„Not even the apparently enlightened principle of the ‘greatest good for the greatest number’ can excuse indifference to individual suffering. There is no test for progress other than its impact on the individual.“

—  Aneurin Bevan, In Place of Fear (William Heinemann Ltd, 1952), pp. 167-8
Aneurin Bevan Foto
Aneurin Bevan1
britischer Politiker 1897 - 1960
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„The act of greatest subversion … is the one of indifference.“

—  John Carroll Australian professor and author 1944
Context: The act of greatest subversion … is the one of indifference. A man, or a group, finds it unbearable that someone can be simply uninterested in his, or its, convictions. … There is a degree of complicity, or mutual respect, between the believer and the man who attacks his beliefs (the revolutionary), for the latter takes them seriously. p. 53

Abraham Lincoln Foto

„One of the greatest perplexities of the Government is to avoid receiving troops faster than it can provide for them. In a word, the people will save their Government if the Government itself will do its part only indifferently well.“

—  Abraham Lincoln 16th President of the United States 1809 - 1865
Context: The evidence reaching us from the country leaves no doubt that the material for the work is abundant, and that it needs only the hand of legislation to give it legal sanction and the hand of the Executive to give it practical shape and efficiency. One of the greatest perplexities of the Government is to avoid receiving troops faster than it can provide for them. In a word, the people will save their Government if the Government itself will do its part only indifferently well.

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Elie Wiesel Foto

„To remain silent and indifferent is the greatest sin of all.“

—  Elie Wiesel writer, professor, political activist, Nobel Laureate, and Holocaust survivor 1928 - 2016

Zygmunt Bauman Foto
André Maurois Foto
George Eliot Foto
Tom Robbins Foto

„When a man tries to own an individual, whether that individual be another man, an animal or even a tree, he suffers the psychic consequences of an unnatural act.“

—  Tom Robbins American writer 1936
Context: When a man confines an animal in a cage, he assumes ownership of that animal. But an animal is an individual; it cannot be owned. When a man tries to own an individual, whether that individual be another man, an animal or even a tree, he suffers the psychic consequences of an unnatural act.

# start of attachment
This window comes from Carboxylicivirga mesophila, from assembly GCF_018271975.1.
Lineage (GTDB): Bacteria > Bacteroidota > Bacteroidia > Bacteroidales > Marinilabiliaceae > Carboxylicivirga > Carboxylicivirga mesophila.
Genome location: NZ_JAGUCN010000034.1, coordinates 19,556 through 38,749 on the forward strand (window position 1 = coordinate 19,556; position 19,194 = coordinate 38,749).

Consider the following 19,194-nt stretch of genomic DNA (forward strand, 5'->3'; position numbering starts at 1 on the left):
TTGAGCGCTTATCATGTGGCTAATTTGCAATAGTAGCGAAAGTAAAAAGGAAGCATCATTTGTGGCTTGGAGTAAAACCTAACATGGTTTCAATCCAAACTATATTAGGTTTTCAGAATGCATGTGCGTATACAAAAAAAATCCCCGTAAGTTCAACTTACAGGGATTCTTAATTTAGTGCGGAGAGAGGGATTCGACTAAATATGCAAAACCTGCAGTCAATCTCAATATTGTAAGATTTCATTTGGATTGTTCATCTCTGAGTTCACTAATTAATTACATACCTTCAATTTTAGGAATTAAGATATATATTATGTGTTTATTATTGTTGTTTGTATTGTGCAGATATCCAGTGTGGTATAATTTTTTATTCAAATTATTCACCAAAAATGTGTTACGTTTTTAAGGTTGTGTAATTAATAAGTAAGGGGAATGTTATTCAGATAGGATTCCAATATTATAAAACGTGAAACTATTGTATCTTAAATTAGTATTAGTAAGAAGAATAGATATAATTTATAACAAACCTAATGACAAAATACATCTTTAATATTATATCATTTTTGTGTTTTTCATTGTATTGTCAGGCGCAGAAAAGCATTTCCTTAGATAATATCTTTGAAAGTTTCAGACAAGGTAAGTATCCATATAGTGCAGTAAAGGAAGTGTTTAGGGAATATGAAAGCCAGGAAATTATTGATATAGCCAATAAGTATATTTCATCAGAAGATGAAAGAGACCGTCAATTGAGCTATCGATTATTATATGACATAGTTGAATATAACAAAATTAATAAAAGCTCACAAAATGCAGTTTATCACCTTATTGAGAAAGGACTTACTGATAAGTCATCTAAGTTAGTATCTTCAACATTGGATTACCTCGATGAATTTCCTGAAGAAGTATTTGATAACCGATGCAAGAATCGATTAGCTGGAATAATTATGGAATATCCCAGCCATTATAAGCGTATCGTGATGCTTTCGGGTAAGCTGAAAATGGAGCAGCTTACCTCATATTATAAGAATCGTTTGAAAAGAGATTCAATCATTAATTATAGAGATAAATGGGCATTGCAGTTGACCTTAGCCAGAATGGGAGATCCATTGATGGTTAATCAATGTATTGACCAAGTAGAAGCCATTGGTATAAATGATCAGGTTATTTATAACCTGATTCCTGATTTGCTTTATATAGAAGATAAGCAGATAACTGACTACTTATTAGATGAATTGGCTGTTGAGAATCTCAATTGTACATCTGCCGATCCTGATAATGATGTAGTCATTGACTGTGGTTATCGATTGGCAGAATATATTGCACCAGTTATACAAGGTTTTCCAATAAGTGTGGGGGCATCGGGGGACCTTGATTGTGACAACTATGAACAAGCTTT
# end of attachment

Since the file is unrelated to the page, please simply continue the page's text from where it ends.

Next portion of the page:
Leonardo Da Vinci Foto
Abraham Joshua Heschel Foto
Alan Charles Kors Foto
Henri-Frédéric Amiel Foto
 Tacitus Foto

„Every great example of punishment has in it some injustice, but the suffering individual is compensated by the public good.“

—  Tacitus Roman senator and historian 58 - 120
Habet aliquid ex iniquo omne magnum exemplum, quod contra singulos, utilitate publica rependitus. Book XIV, 44

Frédéric Bastiat Foto

„Everyone's effort will be directed toward snatching a scrap of fraternal privilege from the legislature. The suffering classes, although having the greatest claim, will not always have the greatest success.“

—  Frédéric Bastiat French classical liberal theorist, political economist, and member of the French assembly 1801 - 1850
Context: "[The socialists declare] that the State owes subsistence, well-being, and education to all its citizens; that it should be generous, charitable, involved in everything, devoted to everybody;... that it should intervene directly to relieve all suffering, satisfy and anticipate all wants, furnish capital to all enterprises, enlightenment to all minds, balm for all wounds, asylums for all the unfortunate, and even aid to the point of shedding French blood, for all oppressed people on the face of the earth. Who would not like to see all these benefits flow forth upon the world from the law, as from an inexhaustible source? … But is it possible? … Whence does [the State] draw those resources that it is urged to dispense by way of benefits to individuals? Is it not from the individuals themselves? How, then, can these resources be increased by passing through the hands of a parasitic and voracious intermediary? ... Finally…we shall see the entire people transformed into petitioners. Landed property, agriculture, industry, commerce, shipping, industrial companies, all will bestir themselves to claim favors from the State. The public treasury will be literally pillaged. Everyone will have good reasons to prove that legal fraternity should be interpreted in this sense: "Let me have the benefits, and let others pay the costs." Everyone's effort will be directed toward snatching a scrap of fraternal privilege from the legislature. The suffering classes, although having the greatest claim, will not always have the greatest success. p. 319

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